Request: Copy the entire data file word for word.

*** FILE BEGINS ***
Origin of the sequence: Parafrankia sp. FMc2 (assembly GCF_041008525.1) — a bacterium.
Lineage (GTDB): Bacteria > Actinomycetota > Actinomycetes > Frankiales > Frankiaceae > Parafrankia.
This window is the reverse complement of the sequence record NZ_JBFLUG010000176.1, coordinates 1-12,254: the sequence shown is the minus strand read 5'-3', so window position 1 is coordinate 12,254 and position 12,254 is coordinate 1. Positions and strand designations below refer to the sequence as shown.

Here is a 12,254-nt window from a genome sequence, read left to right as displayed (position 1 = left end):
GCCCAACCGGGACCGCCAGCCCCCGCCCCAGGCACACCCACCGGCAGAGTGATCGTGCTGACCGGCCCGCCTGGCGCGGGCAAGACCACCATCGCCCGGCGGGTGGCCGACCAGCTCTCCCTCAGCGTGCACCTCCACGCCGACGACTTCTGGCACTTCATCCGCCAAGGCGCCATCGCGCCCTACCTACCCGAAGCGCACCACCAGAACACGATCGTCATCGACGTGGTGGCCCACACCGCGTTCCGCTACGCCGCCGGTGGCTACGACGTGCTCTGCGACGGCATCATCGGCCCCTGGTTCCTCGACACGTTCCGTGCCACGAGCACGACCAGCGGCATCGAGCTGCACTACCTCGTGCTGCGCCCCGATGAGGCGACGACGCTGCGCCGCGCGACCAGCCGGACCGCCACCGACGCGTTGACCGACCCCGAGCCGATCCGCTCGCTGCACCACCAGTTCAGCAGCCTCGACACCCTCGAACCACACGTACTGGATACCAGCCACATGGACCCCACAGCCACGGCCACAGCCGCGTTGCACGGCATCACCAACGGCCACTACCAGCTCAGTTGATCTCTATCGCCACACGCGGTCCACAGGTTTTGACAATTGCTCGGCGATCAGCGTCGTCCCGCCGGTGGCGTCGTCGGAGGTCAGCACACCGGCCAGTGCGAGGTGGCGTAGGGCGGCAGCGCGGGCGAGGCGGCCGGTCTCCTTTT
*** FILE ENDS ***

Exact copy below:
Origin of the sequence: Parafrankia sp. FMc2 (assembly GCF_041008525.1) — a bacterium.
Lineage (GTDB): Bacteria > Actinomycetota > Actinomycetes > Frankiales > Frankiaceae > Parafrankia.
This window is the reverse complement of the sequence record NZ_JBFLUG010000176.1, coordinates 1-12,254: the sequence shown is the minus strand read 5'-3', so window position 1 is coordinate 12,254 and position 12,254 is coordinate 1. Positions and strand designations below refer to the sequence as shown.

Here is a 12,254-nt window from a genome sequence, read left to right as displayed (position 1 = left end):
GCCCAACCGGGACCGCCAGCCCCCGCCCCAGGCACACCCACCGGCAGAGTGATCGTGCTGACCGGCCCGCCTGGCGCGGGCAAGACCACCATCGCCCGGCGGGTGGCCGACCAGCTCTCCCTCAGCGTGCACCTCCACGCCGACGACTTCTGGCACTTCATCCGCCAAGGCGCCATCGCGCCCTACCTACCCGAAGCGCACCACCAGAACACGATCGTCATCGACGTGGTGGCCCACACCGCGTTCCGCTACGCCGCCGGTGGCTACGACGTGCTCTGCGACGGCATCATCGGCCCCTGGTTCCTCGACACGTTCCGTGCCACGAGCACGACCAGCGGCATCGAGCTGCACTACCTCGTGCTGCGCCCCGATGAGGCGACGACGCTGCGCCGCGCGACCAGCCGGACCGCCACCGACGCGTTGACCGACCCCGAGCCGATCCGCTCGCTGCACCACCAGTTCAGCAGCCTCGACACCCTCGAACCACACGTACTGGATACCAGCCACATGGACCCCACAGCCACGGCCACAGCCGCGTTGCACGGCATCACCAACGGCCACTACCAGCTCAGTTGATCTCTATCGCCACACGCGGTCCACAGGTTTTGACAATTGCTCGGCGATCAGCGTCGTCCCGCCGGTGGCGTCGTCGGAGGTCAGCACACCGGCCAGTGCGAGGTGGCGTAGGGCGGCAGCGCGGGCGAGGCGGCCGGTCTCCTTTT